Monitors; Dual or Ultrawide?

bobpbx

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I'm ready to move from this 22" Dell Monitor to something bigger/better. I often have two maps up, or I often have a spreadsheet or Word Document up while I'm looking at a PDF file. In my research I found this article below. Seems to make a lot of sense for one wide monitor. How about you, do you have a preference? Ever use dual or widescreen?

 

Teegate

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I use dual monitors.

I originally purchased one to use with my 27 inch iMac. It resolution was 1920 x 1080 which was much smaller than my iMac. So if I had a window fully opened on the iMac and dragged it to the new monitor it overlapped the screen and I could not make it smaller. But I loved the quality of the Acer. So, when the iMac died and I punchased the MacMini, I used the same monitor and purchased a new 2560 x 1440 and it was so dark I could not see anything. So I returned it and bought another Acer at 2560 x 1440 and the same occurred. The gaming monitors do not have the same brightness adjustments. So for me to view a map I have to use the older Acer and just use the newer one for documents and anything that is not a map.

I would suggest you go to a store and look before buying which I did not do. A mistake.
 
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Boyd

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I never really liked multiple monitors, but they are necessary for video editing - in addition to the usual monitor, I have a Sony production monitor with accurate color for previewing the video.

Aside from that, I'm really happy with the screen I got last summer, a BenQ PD3200Q 32" 1440x2560 screen ($400 at B&H Photo, IIRC). I just want one big "canvas" for my maps, with room to have other windows as needed. I was tempted to go full 4k, but I prefer to run screens at their native resolution, and for text to be a reasonable size at 4k, I would need at least a 45" screen. Worried that I'd end up with a sore neck looking around a screen that big at close range. :D One day, I might actually give it a try though.

Those ultrawide screens are cool, but a curved screen sounds a little too weird for my needs. I'm sure they are great for games, but that doesn't interest me. Also Bob, the computer specs you posted here awhile ago showed you have the Intel UHD630 graphics chip - same as my Mac. These chips don't get any love from computer geeks, LOL. They can have trouble with very high resolution screens. I'm a moderator at MacRumors.com and this is a constant source of complaints.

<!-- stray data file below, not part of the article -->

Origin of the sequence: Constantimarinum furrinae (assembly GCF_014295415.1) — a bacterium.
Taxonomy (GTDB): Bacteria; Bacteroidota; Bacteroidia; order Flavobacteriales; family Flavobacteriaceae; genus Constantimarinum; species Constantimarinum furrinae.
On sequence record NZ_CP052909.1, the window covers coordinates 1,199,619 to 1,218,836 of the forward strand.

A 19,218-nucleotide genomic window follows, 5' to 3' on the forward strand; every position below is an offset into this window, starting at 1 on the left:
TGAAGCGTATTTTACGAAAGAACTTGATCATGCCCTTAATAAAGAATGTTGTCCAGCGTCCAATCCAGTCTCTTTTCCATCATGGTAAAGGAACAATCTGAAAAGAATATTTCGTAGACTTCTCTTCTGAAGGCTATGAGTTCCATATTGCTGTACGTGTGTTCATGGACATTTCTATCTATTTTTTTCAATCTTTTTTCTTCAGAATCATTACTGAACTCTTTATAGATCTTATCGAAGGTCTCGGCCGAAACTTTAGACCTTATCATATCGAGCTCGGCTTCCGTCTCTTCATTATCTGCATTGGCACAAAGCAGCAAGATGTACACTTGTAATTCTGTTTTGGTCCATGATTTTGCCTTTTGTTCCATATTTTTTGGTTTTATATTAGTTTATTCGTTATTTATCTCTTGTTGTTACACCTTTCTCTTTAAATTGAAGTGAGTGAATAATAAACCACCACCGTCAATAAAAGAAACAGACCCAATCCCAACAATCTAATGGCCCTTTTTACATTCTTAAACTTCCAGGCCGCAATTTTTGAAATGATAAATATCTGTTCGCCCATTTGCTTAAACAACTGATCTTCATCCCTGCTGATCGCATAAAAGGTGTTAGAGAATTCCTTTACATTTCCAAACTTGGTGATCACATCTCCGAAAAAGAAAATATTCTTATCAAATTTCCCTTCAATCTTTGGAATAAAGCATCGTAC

I know that Windows implementations may be different, but before you fall in love with an ultra-wide monitor, do some research of what other users of PC's with the UHD630 chip have to say. The common complaints on the Mac side involve not supporting the resolution or refresh rate they want, overall user-interface "lag", etc. The method of connecting to your PC can also affect this, such as displayport, hdmi or usb-c.

One issue is that, if the graphics chip works too hard, it gets hot. Since it's an integrated chip, that means your processors will slow down to avoid overheating. I think this is the cause of the "lag" that people complain of.
 

bobpbx

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Yeah, I'll be looking at them at Best Buy. One advantage with Windows is they have this Snap function where you can set several panes on the monitor and load them.
 

bobpbx

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I know that Windows implementations may be different, but before you fall in love with an ultra-wide monitor, do some research of what other users of PC's with the UHD630 chip have to say. The common complaints on the Mac side involve not supporting the resolution or refresh rate they want, overall user-interface "lag", etc. The method of connecting to your PC can also affect this, such as displayport, hdmi or usb-c.
I wonder though, since I never play games, maybe I'd still be okay? Do you think our chip is too slow too drag aerial maps around? It's fine for that on the monitor I have.
 

Boyd

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No question that the 630 works perfectly at 1080p (your screen). And it also supports 1440p (my screen) perfectly. That's why I got a 1440p monitor, I just didn't want to deal with potential issues. Where it really struggles is if you want to scale to display to some custom size. For example, let's say you get a 27" 4k screen. If you run that at native resolution (2160x3840), everything will be really tiny and hard to read. But you might think it looks OK if you scale the size to QHD (1440x2560). That is going to make the graphics chip work really hard, much more computation is involved with scaling something by a fraction (as opposed to a power of 2).

On the Mac, what people often do would be to run a 27" 4k screen at "looks llike 1080x1920" resolution. That doesn't stress the chip, because it's half the native resolution. With that setting, text and user interface elements will look like 1080p screen, but images will take advantage of the extra pixels and show twice the detail.

But with the 630, it seems that 5k and 6k screens just don't run acceptably on the Mac. I've actually seen complaints that the same screens work OK on a PC with the 630, but that could be a "grass is always greener" complaint. :D